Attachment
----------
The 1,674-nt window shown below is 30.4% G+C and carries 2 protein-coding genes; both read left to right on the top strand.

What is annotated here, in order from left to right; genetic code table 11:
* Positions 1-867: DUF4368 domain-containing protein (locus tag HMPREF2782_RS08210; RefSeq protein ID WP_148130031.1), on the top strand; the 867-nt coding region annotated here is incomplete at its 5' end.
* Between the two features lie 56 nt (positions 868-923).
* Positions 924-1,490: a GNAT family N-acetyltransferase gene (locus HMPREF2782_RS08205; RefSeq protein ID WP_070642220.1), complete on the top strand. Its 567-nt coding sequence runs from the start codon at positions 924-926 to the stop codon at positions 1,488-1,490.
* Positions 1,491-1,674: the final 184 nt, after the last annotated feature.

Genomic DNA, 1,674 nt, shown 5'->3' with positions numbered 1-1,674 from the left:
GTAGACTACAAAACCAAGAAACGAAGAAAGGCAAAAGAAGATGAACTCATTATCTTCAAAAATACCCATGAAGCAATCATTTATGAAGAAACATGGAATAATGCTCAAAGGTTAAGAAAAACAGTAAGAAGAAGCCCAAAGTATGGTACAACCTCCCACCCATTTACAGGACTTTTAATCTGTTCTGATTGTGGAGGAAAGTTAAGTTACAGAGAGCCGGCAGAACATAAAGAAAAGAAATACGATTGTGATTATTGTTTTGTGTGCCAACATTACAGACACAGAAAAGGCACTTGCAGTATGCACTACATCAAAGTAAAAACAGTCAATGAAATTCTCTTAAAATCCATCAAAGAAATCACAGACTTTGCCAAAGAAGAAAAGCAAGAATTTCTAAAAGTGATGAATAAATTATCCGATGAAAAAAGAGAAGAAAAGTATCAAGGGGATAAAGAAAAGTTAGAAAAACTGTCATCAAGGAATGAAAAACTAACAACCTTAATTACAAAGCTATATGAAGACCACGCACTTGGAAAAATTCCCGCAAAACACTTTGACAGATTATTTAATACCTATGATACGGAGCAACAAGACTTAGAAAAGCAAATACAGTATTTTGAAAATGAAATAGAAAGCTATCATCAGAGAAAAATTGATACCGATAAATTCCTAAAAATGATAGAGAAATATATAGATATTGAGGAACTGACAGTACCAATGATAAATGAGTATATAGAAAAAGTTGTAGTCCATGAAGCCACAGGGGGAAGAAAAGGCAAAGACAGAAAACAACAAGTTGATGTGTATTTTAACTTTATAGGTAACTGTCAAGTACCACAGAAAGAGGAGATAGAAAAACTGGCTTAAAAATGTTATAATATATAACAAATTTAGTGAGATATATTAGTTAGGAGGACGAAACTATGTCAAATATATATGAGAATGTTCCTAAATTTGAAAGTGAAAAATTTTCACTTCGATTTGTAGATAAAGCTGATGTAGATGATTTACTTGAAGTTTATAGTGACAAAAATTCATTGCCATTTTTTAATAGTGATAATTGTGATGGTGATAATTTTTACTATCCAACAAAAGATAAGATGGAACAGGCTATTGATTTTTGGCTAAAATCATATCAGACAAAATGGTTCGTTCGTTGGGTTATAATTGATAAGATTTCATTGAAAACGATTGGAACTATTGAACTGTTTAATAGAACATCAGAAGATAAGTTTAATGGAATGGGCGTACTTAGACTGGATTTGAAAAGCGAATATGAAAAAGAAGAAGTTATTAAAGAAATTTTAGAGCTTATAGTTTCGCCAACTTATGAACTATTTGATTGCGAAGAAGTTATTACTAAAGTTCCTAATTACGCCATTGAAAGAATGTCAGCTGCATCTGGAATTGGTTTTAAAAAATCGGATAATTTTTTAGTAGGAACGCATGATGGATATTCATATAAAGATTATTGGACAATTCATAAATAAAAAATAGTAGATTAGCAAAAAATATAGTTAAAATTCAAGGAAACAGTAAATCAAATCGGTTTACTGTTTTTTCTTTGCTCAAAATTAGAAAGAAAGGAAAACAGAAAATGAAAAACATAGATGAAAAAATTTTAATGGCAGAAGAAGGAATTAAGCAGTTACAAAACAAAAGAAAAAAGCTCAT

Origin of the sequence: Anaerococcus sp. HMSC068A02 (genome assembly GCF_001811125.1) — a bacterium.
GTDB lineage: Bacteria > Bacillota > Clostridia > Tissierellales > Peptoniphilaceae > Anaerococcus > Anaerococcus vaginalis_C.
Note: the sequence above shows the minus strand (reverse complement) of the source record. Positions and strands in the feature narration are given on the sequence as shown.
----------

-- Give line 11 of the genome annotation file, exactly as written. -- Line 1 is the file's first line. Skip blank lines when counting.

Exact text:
Note: the sequence above shows the minus strand (reverse complement) of the source record. Positions and strands in the feature narration are given on the sequence as shown.